University Challenge – Play Off 1 – Cardiff v. Exeter
Well, lets get down to business, shall we ? Cardiff were the higher scoring of these two teams in the first round, where Henry Pickup, Rosie Howarth, Greg Rees and captain Shane O’Reilly were unfortunate to score 210 and lose to Oxford Brookes on a tie break in the second match of the series. Exeter, on the other hand, represented by James Williams, Adam Doggart, James Milnes, and captain Tim Abbott lost to Peterhouse in match 4 despite scoring 165. On paper it looked like advantage Cardiff. However . . .
The first starter was about which member of the royal family has a design award named after him. Part from giving us our Paxman moment of the week, it also allowed Greg Rees to get in with the first correct answer of the night after Exeter incorrectly guessed Prince Charles. Oh well, if its not Charles, then its going to be Philip. Cardiff signposted their serious intentions by taking three out of three bonuses on modern poets. They followed this up when Henry Pickup correctly identified a series of words beginning with the letters – mal. Only one out of three bonuses was picked up on Tudor rebellions. Bearing in mind the similar first round performances of both teams it always looked like the bonus conversion rate could be crucial tonight. Captain Tim Abbott put the first point son the board for Exeter , spotting that a question was referring to the carbon 14 dating technique. He drew the relatively short straw of a set of bonuses on baroque composers, and the team did well to get one of the bonuses. Neither team could manage the next starter, but Tim Abbott took the next by identifying the Paris Commune. 3 bonuses on motion followed, and greedy Exeter gobbled up the lot. All square. Greg Rees took the picture starter which showed a CV which he correctly identified as belonging to JFK. All 3 bonuses, which were more of the same , were gratefully accepted. Henry Pickup knew that the capital of Slovenia is Ljubljana, but the team couldn’t manage to answer any of the bonuses on Charles Dickens. At the ten minute mark a very tight contest so far saw Cardiff just with their noses in front by 75 – 35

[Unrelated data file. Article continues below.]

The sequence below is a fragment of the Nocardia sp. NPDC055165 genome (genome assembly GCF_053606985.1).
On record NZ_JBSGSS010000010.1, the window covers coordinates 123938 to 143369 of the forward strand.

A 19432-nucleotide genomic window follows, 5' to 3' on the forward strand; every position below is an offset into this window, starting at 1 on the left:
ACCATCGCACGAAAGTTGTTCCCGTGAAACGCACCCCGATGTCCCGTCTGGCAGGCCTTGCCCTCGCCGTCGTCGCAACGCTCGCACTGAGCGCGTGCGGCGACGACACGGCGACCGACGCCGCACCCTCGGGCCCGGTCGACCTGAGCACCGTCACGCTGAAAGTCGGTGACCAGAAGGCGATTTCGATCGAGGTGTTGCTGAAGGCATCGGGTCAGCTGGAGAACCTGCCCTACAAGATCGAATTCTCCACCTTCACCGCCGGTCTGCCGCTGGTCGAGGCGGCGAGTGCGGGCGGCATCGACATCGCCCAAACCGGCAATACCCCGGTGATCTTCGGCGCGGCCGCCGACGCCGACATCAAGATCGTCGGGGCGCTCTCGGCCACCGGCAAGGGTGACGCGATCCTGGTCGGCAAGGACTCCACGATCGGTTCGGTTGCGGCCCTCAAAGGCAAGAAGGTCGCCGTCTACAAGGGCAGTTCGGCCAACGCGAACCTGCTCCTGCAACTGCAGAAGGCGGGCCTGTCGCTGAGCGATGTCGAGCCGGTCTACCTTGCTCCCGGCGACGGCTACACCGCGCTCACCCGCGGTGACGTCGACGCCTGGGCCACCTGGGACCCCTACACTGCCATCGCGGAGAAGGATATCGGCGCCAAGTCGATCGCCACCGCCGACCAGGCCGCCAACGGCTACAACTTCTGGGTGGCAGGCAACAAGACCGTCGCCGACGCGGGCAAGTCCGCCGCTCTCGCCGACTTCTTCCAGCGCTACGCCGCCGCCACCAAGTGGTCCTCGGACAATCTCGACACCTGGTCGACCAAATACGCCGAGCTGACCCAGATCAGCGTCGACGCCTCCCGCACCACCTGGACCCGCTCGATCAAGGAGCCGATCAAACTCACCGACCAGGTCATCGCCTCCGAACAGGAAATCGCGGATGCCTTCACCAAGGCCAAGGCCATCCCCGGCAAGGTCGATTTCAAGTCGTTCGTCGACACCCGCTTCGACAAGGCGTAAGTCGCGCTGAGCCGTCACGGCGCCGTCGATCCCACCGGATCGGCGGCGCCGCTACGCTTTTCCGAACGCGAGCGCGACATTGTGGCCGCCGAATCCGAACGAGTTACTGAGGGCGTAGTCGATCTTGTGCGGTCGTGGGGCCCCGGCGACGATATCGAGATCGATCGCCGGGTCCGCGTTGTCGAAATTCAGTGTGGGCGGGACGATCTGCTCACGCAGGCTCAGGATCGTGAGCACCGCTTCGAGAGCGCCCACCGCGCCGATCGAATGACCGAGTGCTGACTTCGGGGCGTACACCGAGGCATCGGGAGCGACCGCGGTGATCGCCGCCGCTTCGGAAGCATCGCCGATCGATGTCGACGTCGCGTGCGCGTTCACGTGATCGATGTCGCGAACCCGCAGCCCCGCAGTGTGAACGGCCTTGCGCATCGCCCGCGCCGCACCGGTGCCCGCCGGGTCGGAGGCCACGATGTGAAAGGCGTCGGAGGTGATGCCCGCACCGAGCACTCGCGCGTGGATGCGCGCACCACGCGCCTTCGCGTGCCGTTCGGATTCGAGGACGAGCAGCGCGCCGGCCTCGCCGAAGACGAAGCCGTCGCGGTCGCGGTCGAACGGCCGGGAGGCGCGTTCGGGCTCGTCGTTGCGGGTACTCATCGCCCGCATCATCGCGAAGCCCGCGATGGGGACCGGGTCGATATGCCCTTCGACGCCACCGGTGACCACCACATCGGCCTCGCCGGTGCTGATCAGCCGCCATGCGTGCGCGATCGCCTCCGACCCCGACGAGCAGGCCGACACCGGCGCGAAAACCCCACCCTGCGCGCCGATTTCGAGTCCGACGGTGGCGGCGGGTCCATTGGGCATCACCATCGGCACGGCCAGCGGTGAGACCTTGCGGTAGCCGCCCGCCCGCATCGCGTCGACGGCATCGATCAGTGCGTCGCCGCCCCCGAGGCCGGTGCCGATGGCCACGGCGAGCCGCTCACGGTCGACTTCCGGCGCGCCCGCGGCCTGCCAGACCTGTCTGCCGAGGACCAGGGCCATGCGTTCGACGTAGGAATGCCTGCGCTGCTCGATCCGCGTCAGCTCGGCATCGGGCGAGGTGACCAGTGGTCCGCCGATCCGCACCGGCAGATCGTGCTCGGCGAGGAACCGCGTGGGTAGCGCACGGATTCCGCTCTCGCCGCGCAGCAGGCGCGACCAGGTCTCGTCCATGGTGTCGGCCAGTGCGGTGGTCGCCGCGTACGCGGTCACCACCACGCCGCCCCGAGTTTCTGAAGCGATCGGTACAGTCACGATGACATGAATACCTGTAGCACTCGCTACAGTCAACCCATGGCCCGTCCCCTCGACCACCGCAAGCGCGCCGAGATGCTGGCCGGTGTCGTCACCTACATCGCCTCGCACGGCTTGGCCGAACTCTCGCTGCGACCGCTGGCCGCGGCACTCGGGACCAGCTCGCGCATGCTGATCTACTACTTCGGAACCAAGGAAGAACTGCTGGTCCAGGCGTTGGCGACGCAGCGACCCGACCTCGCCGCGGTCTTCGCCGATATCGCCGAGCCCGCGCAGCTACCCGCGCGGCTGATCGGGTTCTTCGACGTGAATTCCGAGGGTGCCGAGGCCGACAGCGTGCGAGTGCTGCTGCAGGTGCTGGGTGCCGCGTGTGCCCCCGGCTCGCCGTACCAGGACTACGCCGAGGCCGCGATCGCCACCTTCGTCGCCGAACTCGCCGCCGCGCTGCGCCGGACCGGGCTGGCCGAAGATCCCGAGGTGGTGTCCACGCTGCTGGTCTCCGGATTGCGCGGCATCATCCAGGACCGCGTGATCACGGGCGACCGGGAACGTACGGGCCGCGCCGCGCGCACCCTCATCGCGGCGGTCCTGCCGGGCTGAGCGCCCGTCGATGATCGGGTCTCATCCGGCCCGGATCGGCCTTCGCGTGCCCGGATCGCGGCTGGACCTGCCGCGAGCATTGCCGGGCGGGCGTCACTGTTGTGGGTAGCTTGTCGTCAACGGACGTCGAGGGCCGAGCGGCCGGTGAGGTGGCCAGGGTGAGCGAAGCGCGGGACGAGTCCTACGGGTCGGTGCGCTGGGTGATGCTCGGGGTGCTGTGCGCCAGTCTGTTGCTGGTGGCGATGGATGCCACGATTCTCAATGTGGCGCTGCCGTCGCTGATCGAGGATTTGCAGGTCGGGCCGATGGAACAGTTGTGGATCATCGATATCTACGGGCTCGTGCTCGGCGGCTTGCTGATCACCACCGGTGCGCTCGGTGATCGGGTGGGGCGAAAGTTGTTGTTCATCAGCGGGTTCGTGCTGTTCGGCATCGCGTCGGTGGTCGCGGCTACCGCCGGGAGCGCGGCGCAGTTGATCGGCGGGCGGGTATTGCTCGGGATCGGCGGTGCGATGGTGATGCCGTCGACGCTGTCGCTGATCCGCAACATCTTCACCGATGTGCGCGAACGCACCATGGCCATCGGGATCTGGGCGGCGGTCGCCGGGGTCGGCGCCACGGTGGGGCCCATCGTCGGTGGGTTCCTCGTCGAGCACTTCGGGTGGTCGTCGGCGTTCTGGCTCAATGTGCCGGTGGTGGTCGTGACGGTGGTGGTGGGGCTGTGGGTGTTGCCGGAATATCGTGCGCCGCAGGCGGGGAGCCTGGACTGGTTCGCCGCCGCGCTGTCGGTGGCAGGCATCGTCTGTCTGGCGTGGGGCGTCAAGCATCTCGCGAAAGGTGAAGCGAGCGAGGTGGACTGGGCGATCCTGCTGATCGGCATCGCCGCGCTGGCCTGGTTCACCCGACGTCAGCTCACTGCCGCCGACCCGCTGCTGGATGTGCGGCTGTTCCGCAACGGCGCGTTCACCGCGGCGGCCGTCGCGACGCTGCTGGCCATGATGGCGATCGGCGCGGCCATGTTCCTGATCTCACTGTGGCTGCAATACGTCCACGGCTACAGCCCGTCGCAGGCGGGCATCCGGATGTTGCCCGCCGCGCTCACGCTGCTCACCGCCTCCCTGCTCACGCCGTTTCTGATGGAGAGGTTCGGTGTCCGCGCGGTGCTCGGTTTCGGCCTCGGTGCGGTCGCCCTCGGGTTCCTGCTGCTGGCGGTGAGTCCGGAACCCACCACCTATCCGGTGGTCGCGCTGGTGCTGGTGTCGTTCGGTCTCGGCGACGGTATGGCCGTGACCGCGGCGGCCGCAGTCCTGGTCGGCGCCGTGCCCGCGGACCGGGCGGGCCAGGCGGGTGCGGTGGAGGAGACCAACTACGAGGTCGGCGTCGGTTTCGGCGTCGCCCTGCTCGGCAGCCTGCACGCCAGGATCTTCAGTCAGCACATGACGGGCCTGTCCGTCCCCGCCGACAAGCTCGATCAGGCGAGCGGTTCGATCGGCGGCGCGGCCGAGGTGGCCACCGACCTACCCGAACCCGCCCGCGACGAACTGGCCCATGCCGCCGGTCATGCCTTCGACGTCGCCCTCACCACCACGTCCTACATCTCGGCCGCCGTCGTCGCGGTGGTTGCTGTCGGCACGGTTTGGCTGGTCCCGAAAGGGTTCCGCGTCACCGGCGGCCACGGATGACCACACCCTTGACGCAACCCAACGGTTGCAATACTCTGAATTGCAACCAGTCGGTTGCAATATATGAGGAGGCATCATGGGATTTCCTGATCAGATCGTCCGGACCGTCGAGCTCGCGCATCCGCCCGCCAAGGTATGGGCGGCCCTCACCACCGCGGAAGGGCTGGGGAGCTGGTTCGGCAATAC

Rosie Howarth recognised a definition of enamel for the next starter. Again, though, all 3 bonuses eluded Cardiff. You can win a contest without doing very well on the bonuses, but you do make it much harder for yourself. James Williams of Exeter correctly spotted that the latin for seawater is the origin of the word marinade.One bonus on palaces was taken. Tim Abbott, very much the mainstay of his team for much of the match, knew that if it’s a question about an American economist , you’ll be right more often than you’re wrong if you answer Milton Friedman. A brilliant three out of three bonuses followed on Prime Ministers and prime numbers. No, not explaining, you’ll just have to watch the show on the iplayer. James Milnes took the music starter, identifying a track by the Strokes. More tracks from the same compilation album followed, , and 2 were taken. This was a brilliant fightback by Exeter, who certainly had momentum at this stage. However Cardiff are too good a team to be swatted out of the way, and Greg Rees was still very sharp on the buzzer, as he answered a starter on the number of human figures in paintings. Alas for them, Cardiff only earned a set of bonuses on Danish film makers for their pains. Hardly surprising that they didn’t get any of them. Still, Rosie Howarth weighed in with the next starter, recognising different definitions that applied to the word – main. Bonuses were still proving hard to come by for Cardiff, and they only managed one of a set on booksellers’ abbreviations.